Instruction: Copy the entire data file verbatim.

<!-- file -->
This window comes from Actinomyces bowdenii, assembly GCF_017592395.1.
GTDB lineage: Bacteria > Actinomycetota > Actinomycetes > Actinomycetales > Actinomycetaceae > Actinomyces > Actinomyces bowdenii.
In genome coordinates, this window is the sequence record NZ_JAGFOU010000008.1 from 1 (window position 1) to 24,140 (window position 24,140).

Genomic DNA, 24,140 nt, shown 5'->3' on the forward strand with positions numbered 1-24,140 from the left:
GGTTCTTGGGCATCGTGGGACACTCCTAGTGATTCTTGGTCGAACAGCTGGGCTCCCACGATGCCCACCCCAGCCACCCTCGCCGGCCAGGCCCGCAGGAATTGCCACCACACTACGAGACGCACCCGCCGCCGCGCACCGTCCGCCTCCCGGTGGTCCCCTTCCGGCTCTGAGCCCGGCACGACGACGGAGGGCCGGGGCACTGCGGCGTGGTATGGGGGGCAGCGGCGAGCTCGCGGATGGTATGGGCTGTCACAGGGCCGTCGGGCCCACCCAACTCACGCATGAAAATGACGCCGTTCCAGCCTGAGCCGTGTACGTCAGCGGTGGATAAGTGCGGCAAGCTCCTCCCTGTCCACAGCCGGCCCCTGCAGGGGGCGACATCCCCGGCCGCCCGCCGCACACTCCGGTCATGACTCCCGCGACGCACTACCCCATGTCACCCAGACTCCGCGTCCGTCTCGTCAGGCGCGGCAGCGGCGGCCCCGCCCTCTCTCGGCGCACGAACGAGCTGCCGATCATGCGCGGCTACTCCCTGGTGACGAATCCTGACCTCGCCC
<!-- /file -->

This window comes from Actinomyces bowdenii, assembly GCF_017592395.1.
GTDB lineage: Bacteria > Actinomycetota > Actinomycetes > Actinomycetales > Actinomycetaceae > Actinomyces > Actinomyces bowdenii.
In genome coordinates, this window is the sequence record NZ_JAGFOU010000008.1 from 1 (window position 1) to 24,140 (window position 24,140).

Genomic DNA, 24,140 nt, shown 5'->3' on the forward strand with positions numbered 1-24,140 from the left:
GGTTCTTGGGCATCGTGGGACACTCCTAGTGATTCTTGGTCGAACAGCTGGGCTCCCACGATGCCCACCCCAGCCACCCTCGCCGGCCAGGCCCGCAGGAATTGCCACCACACTACGAGACGCACCCGCCGCCGCGCACCGTCCGCCTCCCGGTGGTCCCCTTCCGGCTCTGAGCCCGGCACGACGACGGAGGGCCGGGGCACTGCGGCGTGGTATGGGGGGCAGCGGCGAGCTCGCGGATGGTATGGGCTGTCACAGGGCCGTCGGGCCCACCCAACTCACGCATGAAAATGACGCCGTTCCAGCCTGAGCCGTGTACGTCAGCGGTGGATAAGTGCGGCAAGCTCCTCCCTGTCCACAGCCGGCCCCTGCAGGGGGCGACATCCCCGGCCGCCCGCCGCACACTCCGGTCATGACTCCCGCGACGCACTACCCCATGTCACCCAGACTCCGCGTCCGTCTCGTCAGGCGCGGCAGCGGCGGCCCCGCCCTCTCTCGGCGCACGAACGAGCTGCCGATCATGCGCGGCTACTCCCTGGTGACGAATCCTGACCTCGCCC